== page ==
Downeast Cider House: visit recap

After my business trip was over, I extended my stay in Boston to visit Downeast Cider House located in East Boston. My extra day was Tuesday, exactly the day when their taproom is closed. So I sent an email to the Downeast Cider team and explained the situation. Luckily, Max replied that he would be happy to meet me at the taproom and sample a few ciders with me.

img_0116As for some background information, the first time I came to Boston two years ago, cider from the Downeast Cider House was the first Boston cider I have ever tried. And, frankly speaking, I instantly fell in love with. Furthermore, I was so fascinated with their cider that I even considered applying for the position of cider maker, which was open at the time. Downeast Cider House was established in 2011 by two college students Ross and Tyler who instead of taking the exams and graduating, prefered to make hard cider. Over the years the company has grown and expanded and the production site had to move from the first location in Back Bay to East Boston. As for the visit, Max let me try their regular ciders and special releases. Afterwards, Max gave me a tour of their premises and explained all production steps.
img_0135For their cider, the Downeast Cider team uses culinary and table apples such as McIntosh, Red Delicious, Cortland or Gala, which come from Massachusetts and surrounding states. The juice is pressed at the orchards and delivered to the facility in East Boston where it is fermented with a pale ale yeast. img_0132Once the sugar concentration drops to the desired level, cider is pasteurised at high temperature for 30 seconds. Subsequently, cider is either canned or eventually matured in barrels (special releases).

Their current canning line is capable of producing 90 cans per minute so during a 10-hour shift they can get lots of cider into cans! Also, Downeast Cider wants to upgrade their canning line with the beginning of the new year to a more effective canning line capable of producing 200 cans per minute.img_0137

img_0117In their taproom, I’ve tried their Original Blend (their flagship cider), which is the first cider they ever released, Double Blend, Drier Side, Aloha Friday (with pineapple juice), Drier Side Hopped Grapefruit, Celebracion (special release blended with lime and aged in tequila barrels), and Hard Arnold (special release blended with Earl Grey tea). I don’t have any detailed tasting notes for you as most of the time I was speaking to Max and asking all the details related to their cider production. But, you could tell that the Original Blend is used as the base for all of the ciders from their range. All ciders were unfiltered, with a similar level of sweetness, except for Drier Side, as well as the tartness. They were all dangerously easily drinkable and very tasty, which doesn’t necessarily mean that they were very complex or full-bodied. But they tasted good anyway. Only, I was the least fond of the Drier Side, which was very watery and thin. But as for my favourite, I couldn’t really decide between Double Blend, Drier Side Hopped Grapefruit, Celebracion and Hard Arnold. In the end, I thought that the Double Blend was my personal favourite.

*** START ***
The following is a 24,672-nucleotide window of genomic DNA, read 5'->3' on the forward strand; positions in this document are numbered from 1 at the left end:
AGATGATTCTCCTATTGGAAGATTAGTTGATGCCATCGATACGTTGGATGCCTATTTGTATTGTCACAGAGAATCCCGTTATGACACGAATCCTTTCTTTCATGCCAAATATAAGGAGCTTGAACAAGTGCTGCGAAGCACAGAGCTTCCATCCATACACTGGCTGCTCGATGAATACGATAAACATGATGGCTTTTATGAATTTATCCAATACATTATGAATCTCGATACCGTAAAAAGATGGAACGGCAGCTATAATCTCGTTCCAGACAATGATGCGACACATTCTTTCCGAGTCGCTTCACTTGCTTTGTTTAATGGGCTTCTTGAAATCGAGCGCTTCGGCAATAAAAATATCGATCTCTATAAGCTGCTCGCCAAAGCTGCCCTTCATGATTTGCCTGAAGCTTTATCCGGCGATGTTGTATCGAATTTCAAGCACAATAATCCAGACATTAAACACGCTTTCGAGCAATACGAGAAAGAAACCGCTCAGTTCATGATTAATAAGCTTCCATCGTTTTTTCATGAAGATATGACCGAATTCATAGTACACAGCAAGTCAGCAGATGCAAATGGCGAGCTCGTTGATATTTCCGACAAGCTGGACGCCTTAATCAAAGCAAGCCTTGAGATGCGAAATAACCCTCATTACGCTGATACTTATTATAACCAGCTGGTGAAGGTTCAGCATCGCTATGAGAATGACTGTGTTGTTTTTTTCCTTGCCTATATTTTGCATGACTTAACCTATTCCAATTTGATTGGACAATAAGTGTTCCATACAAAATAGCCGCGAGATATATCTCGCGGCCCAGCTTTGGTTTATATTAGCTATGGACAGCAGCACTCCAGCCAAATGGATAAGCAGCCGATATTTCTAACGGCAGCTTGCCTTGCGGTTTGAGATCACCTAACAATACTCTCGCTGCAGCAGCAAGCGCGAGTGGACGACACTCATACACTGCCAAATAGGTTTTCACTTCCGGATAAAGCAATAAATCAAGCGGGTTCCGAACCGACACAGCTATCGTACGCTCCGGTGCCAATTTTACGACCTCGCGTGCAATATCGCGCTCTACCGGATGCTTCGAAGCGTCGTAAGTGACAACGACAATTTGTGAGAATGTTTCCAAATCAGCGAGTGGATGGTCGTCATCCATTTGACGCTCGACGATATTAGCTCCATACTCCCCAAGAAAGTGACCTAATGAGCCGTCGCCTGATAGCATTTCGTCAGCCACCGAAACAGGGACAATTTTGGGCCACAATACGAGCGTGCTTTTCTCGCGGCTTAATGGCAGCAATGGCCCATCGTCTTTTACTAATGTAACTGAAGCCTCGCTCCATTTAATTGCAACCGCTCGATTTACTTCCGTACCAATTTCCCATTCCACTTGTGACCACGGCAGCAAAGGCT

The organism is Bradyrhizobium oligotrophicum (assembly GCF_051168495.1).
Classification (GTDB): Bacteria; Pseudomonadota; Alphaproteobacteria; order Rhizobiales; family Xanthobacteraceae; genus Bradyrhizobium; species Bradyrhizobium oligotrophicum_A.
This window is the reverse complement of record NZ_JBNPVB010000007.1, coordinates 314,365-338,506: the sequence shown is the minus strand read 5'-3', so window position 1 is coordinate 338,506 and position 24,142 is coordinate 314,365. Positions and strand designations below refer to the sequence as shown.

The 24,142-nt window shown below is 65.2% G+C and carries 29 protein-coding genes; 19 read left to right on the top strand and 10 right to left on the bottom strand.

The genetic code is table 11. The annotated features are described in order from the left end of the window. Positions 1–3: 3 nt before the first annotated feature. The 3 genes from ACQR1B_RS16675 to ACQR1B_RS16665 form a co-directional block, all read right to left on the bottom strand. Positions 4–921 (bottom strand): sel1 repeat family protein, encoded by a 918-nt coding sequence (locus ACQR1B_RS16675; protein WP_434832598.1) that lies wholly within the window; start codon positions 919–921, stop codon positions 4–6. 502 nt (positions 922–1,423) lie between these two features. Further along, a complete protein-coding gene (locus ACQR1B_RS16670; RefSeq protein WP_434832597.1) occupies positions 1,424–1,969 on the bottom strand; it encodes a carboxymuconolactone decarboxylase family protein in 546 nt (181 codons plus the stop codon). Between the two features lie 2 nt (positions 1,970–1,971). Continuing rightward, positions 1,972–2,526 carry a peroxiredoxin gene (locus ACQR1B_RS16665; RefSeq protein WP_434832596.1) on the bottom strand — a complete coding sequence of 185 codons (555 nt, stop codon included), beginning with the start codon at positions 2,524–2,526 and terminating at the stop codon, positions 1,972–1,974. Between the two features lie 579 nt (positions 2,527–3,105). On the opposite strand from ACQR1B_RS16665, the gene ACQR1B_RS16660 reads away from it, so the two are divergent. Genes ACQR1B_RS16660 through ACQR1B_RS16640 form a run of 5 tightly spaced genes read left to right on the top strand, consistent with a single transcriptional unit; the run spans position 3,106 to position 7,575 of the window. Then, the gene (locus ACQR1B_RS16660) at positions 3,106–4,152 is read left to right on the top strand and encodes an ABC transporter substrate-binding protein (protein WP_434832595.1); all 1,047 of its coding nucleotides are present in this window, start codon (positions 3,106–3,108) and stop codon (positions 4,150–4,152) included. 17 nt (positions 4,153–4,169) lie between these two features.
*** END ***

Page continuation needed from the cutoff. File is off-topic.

I wish to thank Max from the Downeast Cider House for letting me try their ciders in the tap room, explaining all production steps and showing me around. Also, for being patient and answering my countless questions.  Should I ever return to Boston, I’ll try to visit the taproom during opening hours.

For more information about the cider scene in Boston and tasting notes of the Original Blend and X Cunard No 44 from Downeast Cider, read my latest blog post.

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Where to drink/buy cider in Wrocław?

Wrocław – the meeting place. With this slogan, this Polish city is trying to boost tourism and attract travellers. Therefore, I thought it I will lend them a hand by compiling a list of spots in Wrocław where you can meet and greet the locals over a glass of craft cider. Let me give you a brief tour through the Wrocław’s bars offering cider.Bars/Pubs

Initially, I thought that Academus is a student haven due to its name. However, everyone who likes international beer and Polish cider come here. This small pub and B&B in one is run by a friendly couple, who really pay attention to their guests’ needs. It’s located in the city centre, just a few steps from the main square. From time to time they have Cydr Tradycyjny z Trzebnicy on draught, which is a local cider from Trzebnica located 30km from Wrocław. You can click here to find if and which cider is currently available on draught. Also, you can choose from their selection of bottled Polish craft cider.